Beacon Lesson Plan Library

Literary Devices Paper

Laura Childers
Santa Rosa District Schools

Description

Students write a character anaylsis of someone they know describing them through similes, metaphors, and hyperboles.

Objectives

The student selects and uses appropriate pre-writing strategies, such as brainstorming, graphic organizers, and outlines.

The student understands the subtleties of literary devices and techniques in the comprehension and creation of communication.

Materials

-Writing Utensil
-Paper

Preparations

1. Create examples of simile, metaphor, and hyperbole.
2. You may want to come up with your own list or additional questions of comparisons to ask students to think about for their character analysis.

Procedures

BACKGROUND:
1. Define simile, metaphor, and hyperbole

2. Ask students for examples of each

3. As a teacher participate in giving examples. For Example: Her hands were as cold as ice. The thorns of life rained down on him. He would follow a bug down to Mexico to win a bet.

4. Discuss/review how character can be developed:
a. By the words, thoughts, or actions of a character
b. By descriptions of the characters' appearance or background
c. By ways in which other characters react to certain things
d. Students may include themselves and how their person relates to him or her


TEACHER:
1. Ask students to get out a sheet of paper and think of someone they felt they could write about.

2. As a brainstorming activity, tell students to answer the following questions in reference to this person. Remind students to critically think about the selected person, his/her behavior and what the person is like in order to get the best comparison.

3. Ask these questions:
If this person:
-was a piece of fruit, what piece of fruit would they be?
-vehicle
-time of day
-shoe
-animal
-landmark,(The Grand Canyon, Disney World, etc.)
-color
-appliance

4. Think of something that this person always does, whether it be fishing, hunting, dancing, shopping, etc.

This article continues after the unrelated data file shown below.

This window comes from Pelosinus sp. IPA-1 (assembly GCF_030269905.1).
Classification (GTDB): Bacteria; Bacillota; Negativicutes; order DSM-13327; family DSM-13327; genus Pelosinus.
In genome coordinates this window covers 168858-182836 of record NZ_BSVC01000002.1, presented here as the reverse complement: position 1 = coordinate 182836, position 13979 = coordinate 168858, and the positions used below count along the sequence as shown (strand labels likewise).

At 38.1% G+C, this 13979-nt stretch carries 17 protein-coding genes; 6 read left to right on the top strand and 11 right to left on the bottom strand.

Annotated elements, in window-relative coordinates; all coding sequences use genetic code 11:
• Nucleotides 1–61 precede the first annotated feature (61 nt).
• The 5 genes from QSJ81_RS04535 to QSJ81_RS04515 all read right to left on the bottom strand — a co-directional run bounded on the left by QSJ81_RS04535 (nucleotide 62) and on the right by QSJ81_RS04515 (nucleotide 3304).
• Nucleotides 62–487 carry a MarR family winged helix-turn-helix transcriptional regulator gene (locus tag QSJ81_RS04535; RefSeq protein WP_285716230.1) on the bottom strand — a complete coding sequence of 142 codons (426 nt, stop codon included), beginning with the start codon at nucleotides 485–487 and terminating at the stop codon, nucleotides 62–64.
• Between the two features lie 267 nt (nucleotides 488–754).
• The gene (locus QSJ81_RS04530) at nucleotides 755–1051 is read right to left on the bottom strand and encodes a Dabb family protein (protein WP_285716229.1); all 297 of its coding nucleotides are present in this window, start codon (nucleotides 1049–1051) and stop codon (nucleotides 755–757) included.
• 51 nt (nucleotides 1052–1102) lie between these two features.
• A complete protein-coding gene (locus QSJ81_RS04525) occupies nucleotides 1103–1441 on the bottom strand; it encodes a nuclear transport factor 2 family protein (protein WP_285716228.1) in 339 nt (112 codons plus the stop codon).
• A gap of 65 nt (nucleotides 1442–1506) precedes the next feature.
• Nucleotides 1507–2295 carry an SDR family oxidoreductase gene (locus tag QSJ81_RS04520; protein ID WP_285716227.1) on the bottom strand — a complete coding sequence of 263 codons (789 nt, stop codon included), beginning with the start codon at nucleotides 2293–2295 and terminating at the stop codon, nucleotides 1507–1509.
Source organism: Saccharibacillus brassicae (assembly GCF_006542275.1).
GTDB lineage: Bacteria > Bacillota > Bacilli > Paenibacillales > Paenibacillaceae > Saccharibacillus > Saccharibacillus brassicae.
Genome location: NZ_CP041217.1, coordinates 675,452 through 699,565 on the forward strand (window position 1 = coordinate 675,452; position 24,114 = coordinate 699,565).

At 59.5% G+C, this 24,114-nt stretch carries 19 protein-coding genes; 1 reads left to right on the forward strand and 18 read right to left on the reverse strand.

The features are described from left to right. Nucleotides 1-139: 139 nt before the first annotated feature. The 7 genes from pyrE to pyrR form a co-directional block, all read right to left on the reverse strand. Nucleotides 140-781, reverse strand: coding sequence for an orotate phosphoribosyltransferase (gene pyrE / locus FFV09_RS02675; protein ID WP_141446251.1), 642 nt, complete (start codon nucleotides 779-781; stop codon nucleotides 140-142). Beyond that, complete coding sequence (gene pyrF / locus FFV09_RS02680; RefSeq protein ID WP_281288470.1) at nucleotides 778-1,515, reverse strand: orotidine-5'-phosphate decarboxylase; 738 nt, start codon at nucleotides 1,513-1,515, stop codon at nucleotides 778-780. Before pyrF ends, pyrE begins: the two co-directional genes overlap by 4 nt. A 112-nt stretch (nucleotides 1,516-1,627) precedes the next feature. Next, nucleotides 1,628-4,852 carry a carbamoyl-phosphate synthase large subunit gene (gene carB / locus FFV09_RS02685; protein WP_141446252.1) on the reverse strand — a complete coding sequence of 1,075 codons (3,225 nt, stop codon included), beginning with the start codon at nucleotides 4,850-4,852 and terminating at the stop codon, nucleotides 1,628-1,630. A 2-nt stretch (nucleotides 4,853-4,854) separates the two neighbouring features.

-Now exaggerate what this person does to form a hyperbole. For example, if this person slways says he/she is in love, exaggerate it: -When Kerri saw Brian, her heart flew into her mouth so suddenly that if she hadn't clapped her teeth together she would have lost it.

5. Instruct students to choose 5 out of questions 1-8, that they feel they could use in a paper about this person and develop two similes and two metaphors and a least one hyperbole from their answers.Tell them to keep in mind that they are creating a character anaylsis, and they are describing the person physically as well as emotionally and mentally.

6. Students write a 300 word paper about the person of their choice. They are to think of a setting that this person would more than likely see this person in whether it be at home, the beach, work, etc. Tell students to think of this person's habits, what they may say and do, etc.

7. Explain to students that in order for the reader to know this person, the use of metaphors, similes, and hyperbole aid in helping this recognition.

8. Students write the rough draft of the personal character analysis and then check for the following: (Write the list on the board and have students copy it on a separate sheet of paper. You may want to have them highlight each item in the character analysis and label it in the margin.)

(a) setting

(b) inclusion of two similes

(c) inclusion of two metaphors

(d) inclusion of hyperbole

(e) physical description of charater

(f) emotional description of character

(g) mental description of character

(h) sentence structure, spelling, usage (previously taught)

9. Students share their character analysis with a peer or parent and ask the reader to check for each item on the list. Also, students should ask the reader if he/she has a complete picture of the character described. The peer/parent reader should sign the rough draft and list to indicate that he/she has particpated in the revision process.

10. Students rewrite the character analysis making needed corrrections and revisions. Students turn in the answers to the question, the rough draft and the final copy.

Assessments

Use the following scale for assessment:
Answering of questions-10 points
Setting included-5
Paper contains the required similes and metaphors-10 points each for a total of 40
Hyperbole is used 10 points
Physical, emotional, mental description included-15
Spelling, order of paper, fragments, evidence of revision and editing- 10 points
Reader understands the nature of the person the paper is about-10 points

Total 100 points

Extensions

This lesson can be used at a middle and high school level. In middle school they are becoming familar with these terms and by high school they should know it. However, students at times only can locate these terms instead of manufactering their own. This gives them a chance to experiment creatively and write a character analysis at the same time.
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